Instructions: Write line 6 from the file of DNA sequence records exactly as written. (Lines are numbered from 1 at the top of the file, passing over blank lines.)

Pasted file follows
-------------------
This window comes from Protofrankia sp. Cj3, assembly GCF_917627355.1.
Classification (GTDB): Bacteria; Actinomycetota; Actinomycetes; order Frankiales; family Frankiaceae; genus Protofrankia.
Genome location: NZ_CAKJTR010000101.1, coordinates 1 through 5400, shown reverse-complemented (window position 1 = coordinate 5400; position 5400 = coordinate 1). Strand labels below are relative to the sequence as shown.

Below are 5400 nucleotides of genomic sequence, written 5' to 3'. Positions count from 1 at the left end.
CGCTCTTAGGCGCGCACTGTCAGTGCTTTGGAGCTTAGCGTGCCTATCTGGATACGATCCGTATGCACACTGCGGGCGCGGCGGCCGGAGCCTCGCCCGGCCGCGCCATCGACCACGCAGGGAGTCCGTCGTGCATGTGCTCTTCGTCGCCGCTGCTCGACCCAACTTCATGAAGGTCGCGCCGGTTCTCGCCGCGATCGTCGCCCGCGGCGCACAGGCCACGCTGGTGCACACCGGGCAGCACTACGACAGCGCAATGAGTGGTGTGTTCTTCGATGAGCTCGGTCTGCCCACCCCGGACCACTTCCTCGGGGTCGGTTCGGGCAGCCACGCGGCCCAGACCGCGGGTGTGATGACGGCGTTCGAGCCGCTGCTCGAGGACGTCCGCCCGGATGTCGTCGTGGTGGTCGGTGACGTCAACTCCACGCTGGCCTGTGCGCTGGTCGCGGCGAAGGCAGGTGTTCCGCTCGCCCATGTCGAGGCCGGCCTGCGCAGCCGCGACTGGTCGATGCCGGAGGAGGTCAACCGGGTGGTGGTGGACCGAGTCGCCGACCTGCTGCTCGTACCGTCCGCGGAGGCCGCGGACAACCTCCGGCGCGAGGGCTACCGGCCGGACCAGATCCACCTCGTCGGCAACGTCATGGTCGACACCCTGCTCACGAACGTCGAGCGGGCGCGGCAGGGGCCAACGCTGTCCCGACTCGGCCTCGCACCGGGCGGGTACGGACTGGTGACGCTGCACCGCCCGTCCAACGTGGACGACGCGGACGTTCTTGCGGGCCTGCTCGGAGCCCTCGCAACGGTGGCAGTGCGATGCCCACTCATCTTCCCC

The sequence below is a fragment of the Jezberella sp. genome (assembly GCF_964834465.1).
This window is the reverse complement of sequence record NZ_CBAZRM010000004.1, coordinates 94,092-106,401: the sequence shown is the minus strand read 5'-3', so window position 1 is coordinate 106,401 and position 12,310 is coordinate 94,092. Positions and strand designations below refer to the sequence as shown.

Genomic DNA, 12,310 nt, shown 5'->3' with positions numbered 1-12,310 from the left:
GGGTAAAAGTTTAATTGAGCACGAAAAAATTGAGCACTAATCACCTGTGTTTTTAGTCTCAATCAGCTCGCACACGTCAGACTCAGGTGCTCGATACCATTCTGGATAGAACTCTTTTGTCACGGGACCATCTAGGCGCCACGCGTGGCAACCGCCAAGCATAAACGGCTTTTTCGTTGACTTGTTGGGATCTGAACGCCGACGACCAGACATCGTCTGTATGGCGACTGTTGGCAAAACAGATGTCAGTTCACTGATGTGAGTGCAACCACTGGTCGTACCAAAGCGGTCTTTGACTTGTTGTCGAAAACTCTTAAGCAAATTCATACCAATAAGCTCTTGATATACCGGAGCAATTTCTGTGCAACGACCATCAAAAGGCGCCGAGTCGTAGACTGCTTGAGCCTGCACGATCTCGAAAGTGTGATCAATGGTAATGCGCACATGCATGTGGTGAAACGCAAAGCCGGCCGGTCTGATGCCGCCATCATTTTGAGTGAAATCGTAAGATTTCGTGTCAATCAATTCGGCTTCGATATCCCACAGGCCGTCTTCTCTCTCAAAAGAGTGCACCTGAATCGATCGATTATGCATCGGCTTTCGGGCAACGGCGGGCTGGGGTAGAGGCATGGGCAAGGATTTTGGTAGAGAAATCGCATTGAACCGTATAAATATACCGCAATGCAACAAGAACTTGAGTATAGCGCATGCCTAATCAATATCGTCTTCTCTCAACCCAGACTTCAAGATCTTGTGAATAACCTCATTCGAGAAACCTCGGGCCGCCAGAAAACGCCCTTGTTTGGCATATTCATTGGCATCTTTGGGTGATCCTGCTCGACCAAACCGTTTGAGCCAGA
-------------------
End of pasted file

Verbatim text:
The sequence below is a fragment of the Jezberella sp. genome (assembly GCF_964834465.1).